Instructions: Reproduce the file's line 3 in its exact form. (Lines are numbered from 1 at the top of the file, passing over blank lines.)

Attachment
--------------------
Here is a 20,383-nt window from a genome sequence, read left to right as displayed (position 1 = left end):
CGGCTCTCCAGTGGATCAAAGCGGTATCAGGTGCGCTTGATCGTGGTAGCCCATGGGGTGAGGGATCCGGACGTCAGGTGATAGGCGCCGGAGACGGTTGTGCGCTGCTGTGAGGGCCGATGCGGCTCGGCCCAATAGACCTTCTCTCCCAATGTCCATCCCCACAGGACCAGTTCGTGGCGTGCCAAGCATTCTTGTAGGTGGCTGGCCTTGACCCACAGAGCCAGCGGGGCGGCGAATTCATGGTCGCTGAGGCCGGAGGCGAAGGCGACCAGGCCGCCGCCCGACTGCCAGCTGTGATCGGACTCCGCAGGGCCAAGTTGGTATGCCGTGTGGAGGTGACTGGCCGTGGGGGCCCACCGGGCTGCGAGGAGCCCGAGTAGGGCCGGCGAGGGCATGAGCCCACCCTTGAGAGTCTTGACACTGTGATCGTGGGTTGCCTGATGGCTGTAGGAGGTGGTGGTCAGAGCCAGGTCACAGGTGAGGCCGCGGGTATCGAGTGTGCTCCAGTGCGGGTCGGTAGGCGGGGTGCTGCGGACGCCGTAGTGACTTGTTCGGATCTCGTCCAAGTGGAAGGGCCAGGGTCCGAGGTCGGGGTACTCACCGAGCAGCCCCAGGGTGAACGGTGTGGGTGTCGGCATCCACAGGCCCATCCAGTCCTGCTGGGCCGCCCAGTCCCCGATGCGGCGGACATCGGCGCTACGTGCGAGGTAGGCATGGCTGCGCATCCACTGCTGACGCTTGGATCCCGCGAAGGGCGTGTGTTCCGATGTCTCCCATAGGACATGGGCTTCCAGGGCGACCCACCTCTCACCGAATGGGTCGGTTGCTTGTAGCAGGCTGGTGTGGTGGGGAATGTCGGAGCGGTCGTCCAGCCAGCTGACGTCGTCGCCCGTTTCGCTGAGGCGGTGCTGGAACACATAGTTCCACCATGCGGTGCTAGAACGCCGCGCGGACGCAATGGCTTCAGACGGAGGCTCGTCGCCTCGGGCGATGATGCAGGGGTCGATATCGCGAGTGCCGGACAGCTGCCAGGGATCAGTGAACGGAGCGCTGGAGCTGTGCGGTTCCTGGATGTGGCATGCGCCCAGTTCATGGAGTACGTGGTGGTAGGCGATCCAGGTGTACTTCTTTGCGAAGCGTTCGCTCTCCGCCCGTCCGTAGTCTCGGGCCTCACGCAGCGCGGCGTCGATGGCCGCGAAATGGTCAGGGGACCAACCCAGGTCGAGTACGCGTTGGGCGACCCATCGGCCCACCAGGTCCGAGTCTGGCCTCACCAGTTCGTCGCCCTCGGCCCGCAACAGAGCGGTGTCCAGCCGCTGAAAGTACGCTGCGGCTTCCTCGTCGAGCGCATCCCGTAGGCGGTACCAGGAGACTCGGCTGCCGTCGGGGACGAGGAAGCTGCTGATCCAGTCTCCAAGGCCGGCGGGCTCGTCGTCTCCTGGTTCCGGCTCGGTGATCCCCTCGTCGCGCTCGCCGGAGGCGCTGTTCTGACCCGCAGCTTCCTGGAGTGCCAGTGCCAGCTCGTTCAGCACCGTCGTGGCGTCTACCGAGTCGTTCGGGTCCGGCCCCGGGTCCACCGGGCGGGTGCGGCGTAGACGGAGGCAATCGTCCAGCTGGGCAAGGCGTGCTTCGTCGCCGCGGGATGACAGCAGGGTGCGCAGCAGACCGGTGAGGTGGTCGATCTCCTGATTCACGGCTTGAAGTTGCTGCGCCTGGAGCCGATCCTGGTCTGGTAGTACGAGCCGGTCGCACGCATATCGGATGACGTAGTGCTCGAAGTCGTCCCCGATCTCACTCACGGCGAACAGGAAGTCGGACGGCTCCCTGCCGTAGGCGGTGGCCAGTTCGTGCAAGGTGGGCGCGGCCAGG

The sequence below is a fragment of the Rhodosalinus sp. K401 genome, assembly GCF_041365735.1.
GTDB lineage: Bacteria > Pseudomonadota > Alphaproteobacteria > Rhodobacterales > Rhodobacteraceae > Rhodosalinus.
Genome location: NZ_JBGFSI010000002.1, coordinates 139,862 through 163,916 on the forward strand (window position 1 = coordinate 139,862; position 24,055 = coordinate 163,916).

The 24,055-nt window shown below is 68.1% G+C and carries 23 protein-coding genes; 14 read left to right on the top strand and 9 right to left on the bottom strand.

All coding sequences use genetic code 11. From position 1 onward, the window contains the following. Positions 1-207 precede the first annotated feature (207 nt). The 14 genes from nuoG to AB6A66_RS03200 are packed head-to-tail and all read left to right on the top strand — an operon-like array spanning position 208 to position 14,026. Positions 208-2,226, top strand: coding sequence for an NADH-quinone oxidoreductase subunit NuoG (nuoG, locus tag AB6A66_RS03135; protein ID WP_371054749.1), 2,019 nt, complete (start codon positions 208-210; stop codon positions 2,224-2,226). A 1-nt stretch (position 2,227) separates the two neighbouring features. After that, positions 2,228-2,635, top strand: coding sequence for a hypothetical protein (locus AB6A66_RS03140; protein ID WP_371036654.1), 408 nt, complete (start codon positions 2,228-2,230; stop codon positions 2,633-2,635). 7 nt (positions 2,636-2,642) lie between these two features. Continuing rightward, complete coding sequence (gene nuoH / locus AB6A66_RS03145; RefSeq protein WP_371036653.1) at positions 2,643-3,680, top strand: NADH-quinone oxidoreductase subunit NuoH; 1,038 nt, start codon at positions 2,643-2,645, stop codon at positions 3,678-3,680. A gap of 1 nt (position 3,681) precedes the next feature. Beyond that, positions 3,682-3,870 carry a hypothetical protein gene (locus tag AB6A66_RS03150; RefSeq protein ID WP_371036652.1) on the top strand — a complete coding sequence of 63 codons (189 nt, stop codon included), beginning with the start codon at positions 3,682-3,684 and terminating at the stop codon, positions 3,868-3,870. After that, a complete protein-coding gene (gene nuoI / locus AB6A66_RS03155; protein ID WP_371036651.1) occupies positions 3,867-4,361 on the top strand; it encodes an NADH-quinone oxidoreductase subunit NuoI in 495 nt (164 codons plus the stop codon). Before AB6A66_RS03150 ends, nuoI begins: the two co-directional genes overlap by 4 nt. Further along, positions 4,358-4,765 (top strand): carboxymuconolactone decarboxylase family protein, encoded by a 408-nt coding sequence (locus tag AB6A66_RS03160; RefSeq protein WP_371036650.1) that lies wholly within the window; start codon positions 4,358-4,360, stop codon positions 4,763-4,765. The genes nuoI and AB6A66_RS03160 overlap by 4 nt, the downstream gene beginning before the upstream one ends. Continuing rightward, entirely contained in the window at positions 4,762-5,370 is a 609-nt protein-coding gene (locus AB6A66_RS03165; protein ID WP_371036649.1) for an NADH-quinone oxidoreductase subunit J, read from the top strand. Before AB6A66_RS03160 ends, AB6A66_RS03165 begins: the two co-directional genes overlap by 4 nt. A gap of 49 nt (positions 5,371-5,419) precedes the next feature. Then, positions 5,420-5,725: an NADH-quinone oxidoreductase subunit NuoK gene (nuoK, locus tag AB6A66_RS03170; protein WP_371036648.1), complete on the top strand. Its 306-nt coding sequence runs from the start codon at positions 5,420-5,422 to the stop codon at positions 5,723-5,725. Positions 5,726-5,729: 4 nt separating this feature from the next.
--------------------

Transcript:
The sequence below is a fragment of the Rhodosalinus sp. K401 genome, assembly GCF_041365735.1.